Province broke its own law by failing to adhere to Nova Scotia’s Endangered Species Act
HALIFAX – Environmental groups applaud today’s landmark decision from the Nova Scotia Supreme Court stating that the Government of Nova Scotia must meet legal requirements to protect species at risk. These requirements include creating recovery plans for listed species and identifying species’ core habitat.
In September 2019, East Coast Environmental Law, represented by Ecojustice lawyers, intervened in a judicial review of the Minister of Lands and Forestry’s failure to fulfill mandatory duties to protect at-risk species under Nova Scotia’s Endangered Species Act (ESA).
This was the first time the ESA had been interpreted by a court in Nova Scotia.
Representatives from Ecojustice and East Coast Environmental Law made the following statements in response to the Court’s ruling:
Sarah McDonald, Ecojustice lawyer said:
“Today’s decision confirms that Nova Scotia’s ESA is the law, and not a set of vague or voluntary guidelines. The Minister is required to fulfill the law’s mandatory requirements to protect some of the province’s most vulnerable species.
“This is a landmark victory for the province’s endangered species. The Court’s decision reinforces the fact that stopping biodiversity loss is urgent and important, and in order to do so the government must take seriously its duty to follow existing species protection laws.”
Lisa Mitchell, Executive Director of East Coast Environmental Law said:
“We are encouraged by the Court’s decision to hold the Minister accountable for the protection of Nova Scotia’s at-risk species. The Endangered Species Act was passed more than 20 years ago and the requirements in the Act represent the most basic steps to prevent the loss of species diversity in the province.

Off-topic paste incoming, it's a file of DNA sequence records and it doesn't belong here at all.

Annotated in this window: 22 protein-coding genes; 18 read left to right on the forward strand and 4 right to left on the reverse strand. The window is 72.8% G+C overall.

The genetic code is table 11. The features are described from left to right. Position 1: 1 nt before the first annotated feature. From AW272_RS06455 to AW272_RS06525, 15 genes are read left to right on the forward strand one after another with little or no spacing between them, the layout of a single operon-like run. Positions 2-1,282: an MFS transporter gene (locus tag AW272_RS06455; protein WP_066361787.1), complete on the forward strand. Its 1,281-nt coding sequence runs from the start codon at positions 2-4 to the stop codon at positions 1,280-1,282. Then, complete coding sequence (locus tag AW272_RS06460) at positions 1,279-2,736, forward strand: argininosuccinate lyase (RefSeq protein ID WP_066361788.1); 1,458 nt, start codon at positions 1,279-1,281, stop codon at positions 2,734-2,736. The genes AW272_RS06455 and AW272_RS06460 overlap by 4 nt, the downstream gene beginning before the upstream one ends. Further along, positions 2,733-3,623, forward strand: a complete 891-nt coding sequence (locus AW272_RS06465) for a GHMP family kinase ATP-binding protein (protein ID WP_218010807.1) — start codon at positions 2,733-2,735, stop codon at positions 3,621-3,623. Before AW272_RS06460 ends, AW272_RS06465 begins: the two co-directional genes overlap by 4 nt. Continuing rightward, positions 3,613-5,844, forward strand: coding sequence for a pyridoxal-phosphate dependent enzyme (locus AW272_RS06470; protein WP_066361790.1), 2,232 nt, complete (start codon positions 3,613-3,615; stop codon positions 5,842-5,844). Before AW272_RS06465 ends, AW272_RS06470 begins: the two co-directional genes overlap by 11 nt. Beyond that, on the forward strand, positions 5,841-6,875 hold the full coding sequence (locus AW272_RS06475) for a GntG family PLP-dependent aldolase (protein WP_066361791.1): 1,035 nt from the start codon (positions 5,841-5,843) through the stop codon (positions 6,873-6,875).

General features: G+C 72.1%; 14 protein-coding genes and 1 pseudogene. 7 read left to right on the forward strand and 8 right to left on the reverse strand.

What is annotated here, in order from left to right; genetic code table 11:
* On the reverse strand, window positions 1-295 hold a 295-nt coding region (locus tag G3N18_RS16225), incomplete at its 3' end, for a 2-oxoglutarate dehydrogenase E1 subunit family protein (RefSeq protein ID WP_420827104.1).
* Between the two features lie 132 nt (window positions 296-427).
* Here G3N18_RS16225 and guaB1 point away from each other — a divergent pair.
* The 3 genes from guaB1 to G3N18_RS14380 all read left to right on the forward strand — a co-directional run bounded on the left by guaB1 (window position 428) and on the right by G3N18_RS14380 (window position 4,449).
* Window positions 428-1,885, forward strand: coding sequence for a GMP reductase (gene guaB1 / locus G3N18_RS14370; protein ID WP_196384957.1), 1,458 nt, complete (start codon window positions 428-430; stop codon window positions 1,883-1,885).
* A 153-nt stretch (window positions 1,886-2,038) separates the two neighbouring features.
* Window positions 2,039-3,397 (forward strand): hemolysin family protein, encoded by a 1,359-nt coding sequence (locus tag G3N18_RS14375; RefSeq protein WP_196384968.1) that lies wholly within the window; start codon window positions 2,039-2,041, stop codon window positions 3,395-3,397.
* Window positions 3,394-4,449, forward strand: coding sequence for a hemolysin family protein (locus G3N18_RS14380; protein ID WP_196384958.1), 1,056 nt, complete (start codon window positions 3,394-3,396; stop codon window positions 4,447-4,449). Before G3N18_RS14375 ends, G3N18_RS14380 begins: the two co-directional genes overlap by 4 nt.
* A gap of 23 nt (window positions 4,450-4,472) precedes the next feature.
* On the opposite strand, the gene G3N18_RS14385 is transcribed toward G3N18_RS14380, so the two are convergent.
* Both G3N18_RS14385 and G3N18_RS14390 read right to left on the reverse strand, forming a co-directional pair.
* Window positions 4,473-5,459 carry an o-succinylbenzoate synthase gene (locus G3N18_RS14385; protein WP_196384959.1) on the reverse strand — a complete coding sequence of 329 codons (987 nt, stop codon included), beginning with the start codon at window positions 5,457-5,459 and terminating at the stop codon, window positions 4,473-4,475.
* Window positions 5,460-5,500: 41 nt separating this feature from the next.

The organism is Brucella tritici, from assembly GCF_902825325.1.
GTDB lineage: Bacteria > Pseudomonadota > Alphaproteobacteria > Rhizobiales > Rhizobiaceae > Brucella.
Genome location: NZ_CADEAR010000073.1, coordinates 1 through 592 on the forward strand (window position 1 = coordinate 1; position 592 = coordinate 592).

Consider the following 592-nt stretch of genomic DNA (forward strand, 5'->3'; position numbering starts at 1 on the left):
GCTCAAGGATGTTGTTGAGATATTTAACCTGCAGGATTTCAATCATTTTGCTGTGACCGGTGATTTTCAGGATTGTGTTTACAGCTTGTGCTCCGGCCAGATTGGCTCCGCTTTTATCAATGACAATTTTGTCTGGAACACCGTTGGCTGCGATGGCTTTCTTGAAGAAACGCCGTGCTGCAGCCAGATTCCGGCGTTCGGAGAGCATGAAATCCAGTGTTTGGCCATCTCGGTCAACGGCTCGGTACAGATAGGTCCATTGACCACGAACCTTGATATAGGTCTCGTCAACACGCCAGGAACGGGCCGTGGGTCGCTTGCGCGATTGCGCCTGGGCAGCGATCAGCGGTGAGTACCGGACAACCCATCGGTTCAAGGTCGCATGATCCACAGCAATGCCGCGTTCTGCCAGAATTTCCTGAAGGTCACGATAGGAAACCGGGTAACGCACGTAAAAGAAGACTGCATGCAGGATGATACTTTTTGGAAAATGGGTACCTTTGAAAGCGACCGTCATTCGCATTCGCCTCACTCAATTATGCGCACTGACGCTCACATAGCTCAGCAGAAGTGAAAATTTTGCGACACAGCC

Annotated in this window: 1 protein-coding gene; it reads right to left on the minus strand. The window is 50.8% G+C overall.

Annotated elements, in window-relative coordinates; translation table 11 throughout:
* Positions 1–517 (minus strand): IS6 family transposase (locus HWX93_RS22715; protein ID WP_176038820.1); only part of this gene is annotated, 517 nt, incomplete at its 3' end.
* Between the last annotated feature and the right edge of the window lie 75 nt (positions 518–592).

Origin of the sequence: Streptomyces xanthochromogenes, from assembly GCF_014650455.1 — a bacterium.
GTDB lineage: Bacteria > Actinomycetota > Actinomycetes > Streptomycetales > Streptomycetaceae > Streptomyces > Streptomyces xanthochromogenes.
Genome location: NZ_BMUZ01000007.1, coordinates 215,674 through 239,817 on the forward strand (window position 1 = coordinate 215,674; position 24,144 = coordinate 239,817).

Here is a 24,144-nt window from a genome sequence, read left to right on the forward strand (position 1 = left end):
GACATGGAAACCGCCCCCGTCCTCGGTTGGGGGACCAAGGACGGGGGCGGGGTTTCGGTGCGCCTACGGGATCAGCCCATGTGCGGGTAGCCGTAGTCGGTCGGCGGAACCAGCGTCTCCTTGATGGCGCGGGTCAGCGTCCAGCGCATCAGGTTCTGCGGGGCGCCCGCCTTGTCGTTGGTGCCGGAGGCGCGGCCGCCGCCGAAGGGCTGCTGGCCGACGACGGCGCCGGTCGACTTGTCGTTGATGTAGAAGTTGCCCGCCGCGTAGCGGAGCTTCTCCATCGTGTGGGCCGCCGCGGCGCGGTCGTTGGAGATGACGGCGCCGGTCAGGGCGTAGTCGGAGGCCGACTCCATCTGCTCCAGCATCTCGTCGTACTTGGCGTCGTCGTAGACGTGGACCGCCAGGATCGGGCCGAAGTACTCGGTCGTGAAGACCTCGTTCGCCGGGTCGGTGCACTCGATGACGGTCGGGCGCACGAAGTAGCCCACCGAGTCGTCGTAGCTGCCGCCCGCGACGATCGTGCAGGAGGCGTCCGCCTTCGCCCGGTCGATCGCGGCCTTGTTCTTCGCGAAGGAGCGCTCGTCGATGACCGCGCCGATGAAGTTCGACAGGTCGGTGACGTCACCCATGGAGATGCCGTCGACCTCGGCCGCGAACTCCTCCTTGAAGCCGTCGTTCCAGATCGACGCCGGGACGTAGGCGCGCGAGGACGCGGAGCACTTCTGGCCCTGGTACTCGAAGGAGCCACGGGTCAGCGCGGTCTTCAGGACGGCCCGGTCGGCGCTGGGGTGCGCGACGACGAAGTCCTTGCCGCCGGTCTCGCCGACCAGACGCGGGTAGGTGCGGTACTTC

“It is disappointing that this matter had to go to court, but, now that a decision has been handed down we look forward to compliance with the law and positive steps for species protection and recovery.”
- In 2015, East Coast Environmental Law wrote a report on the province’s failures to protect endangered species.
- In 2016, Nova Scotia’s Auditor General condemned the provincial government inaction and made five recommendations to improve.
- In January 2019, East Coast Environmental Law updated and expanded their 2015 report.
- In May 2020, an Auditor General’s report revealed that only one of the five recommendations from 2016 had been acted upon.
Ecojustice goes to court and uses the power of the law to defend nature, combat climate change, and fight for a healthy environment. Its strategic, innovative public interest lawsuits lead to legal precedents that deliver lasting solutions to Canada’s most urgent environmental problems. As Canada’s largest environmental law charity, Ecojustice operates offices in Vancouver, Calgary, Toronto, Ottawa, and Halifax.
East Coast Environmental Law responds to community inquiries, carries out legal and policy research and presents educational resources and opportunities to increase public awareness of environmental laws in Atlantic Canada. Our objective is to build capacity in the public and among legal practitioners so that we can work together to ensure that environmental laws are effectively used and strengthened.